George Washington University officials decided to announce the coming of an on-campus smoking ban during the American Cancer Society’s Great American Smokeout on Nov. 15. Before they could do so, dozens of students and staff members were lighting up in protest.
The protestors chain-smoked for hours in a campus plaza on Nov. 13. They say the ban, set to start next school year, will push smokers into unsafe areas or public streets. Organizers wrote in an open letter that kicking “smokers out of outside — the absurdity here should be noted — destroys the basic freedom of everyone; from the student, to the worker, to the faculty, to the woman walking by, to the man working in a food truck.”
The three cigarette giants -- Philip Morris, Reynolds and Lorillard -- must also state that smoking is responsible for 1,200 deaths every day and that secondhand smoke kills more than 3,000 Americans a year, the Associated Press says.
U.S. District Judge Gladys Kessler's ruling finalizes wording for the ads, which she ordered in 2006 after finding that the cigarette giants violated racketeering laws. She ordered "corrective statements" on five topics

THE Victorian government is facing renewed pressure to introduce statewide bans on smoking in outdoor dining areas with the Greens set to introduce a private members bill in Parliament this week.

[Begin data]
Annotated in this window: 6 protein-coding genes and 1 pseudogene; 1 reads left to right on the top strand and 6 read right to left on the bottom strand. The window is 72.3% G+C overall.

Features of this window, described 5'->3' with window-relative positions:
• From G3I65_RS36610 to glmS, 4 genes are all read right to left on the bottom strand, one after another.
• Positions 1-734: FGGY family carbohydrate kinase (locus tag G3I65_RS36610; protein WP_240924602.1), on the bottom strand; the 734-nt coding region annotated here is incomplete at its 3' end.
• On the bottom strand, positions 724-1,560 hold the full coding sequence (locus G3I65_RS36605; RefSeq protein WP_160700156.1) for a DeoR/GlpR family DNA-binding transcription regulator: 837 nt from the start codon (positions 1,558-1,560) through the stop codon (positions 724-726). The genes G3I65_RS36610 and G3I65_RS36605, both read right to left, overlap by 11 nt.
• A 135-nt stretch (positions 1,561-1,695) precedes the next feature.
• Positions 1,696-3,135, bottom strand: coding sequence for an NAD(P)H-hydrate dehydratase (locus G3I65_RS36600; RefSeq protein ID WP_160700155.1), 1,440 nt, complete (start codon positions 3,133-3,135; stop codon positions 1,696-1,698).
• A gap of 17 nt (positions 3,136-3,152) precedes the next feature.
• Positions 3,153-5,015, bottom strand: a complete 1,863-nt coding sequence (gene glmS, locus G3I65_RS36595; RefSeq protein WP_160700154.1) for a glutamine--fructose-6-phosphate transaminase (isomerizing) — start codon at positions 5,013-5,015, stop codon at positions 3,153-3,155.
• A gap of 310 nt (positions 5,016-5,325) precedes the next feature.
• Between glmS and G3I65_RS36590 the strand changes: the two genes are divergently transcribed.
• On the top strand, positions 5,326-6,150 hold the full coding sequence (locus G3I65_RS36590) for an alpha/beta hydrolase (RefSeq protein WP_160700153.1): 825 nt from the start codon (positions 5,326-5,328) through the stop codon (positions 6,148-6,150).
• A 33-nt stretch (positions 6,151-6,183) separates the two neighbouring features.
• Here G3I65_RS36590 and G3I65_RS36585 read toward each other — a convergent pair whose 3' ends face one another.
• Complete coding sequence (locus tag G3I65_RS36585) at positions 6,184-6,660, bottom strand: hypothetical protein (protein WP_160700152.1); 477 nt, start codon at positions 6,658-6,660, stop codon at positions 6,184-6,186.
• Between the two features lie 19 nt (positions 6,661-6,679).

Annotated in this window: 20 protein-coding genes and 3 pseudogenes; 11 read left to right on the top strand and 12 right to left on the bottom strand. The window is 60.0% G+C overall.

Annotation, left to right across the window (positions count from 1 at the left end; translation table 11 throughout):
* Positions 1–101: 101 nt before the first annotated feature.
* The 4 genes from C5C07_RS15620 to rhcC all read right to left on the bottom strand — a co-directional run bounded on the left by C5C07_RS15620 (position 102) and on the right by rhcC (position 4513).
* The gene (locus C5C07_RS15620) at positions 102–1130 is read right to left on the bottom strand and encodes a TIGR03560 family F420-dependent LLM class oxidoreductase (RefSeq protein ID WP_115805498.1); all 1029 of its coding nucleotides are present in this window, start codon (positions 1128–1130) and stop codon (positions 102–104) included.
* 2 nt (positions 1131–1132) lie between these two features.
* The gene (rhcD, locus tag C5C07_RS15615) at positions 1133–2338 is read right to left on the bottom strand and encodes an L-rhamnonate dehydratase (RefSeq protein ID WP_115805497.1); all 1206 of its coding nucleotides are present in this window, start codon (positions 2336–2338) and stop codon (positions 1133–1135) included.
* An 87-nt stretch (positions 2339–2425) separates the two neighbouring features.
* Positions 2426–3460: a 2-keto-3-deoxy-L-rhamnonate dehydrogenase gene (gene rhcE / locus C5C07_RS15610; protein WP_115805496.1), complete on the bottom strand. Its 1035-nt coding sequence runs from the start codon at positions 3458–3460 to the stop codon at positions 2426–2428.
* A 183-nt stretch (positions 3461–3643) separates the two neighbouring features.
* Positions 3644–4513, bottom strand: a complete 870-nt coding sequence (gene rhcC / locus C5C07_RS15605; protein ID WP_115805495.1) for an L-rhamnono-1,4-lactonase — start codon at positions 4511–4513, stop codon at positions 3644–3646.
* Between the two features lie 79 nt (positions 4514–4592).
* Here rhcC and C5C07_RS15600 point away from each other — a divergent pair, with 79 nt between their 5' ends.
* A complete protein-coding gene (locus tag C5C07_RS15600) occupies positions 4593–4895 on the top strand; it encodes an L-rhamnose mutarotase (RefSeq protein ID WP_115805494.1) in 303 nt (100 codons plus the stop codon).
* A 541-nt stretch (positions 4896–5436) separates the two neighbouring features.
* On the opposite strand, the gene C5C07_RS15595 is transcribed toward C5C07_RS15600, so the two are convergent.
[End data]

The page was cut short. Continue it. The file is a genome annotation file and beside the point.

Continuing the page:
Greens MP Colleen Hartland said the government was taking too long to introduce bans that were now in place or under way in every other Australian state and territory.

Fairfax official targets smoking in the county workforce

The first time Gerald W. Hyland of the Fairfax County Board of Supervisors tried to cut smokers from the county’s payroll, more than a decade ago, it didn’t exactly go over well. His suggestion that the county stop hiring smokers brought him nothing but angry criticism.
His latest idea — forcing county employees who smoke to take classes to help them quit — isn’t gaining much support, either. This is, after all, Virginia, a state built on tobacco and the Jeffersonian ideals of limited government. Few have accused the commonwealth of being a nanny state.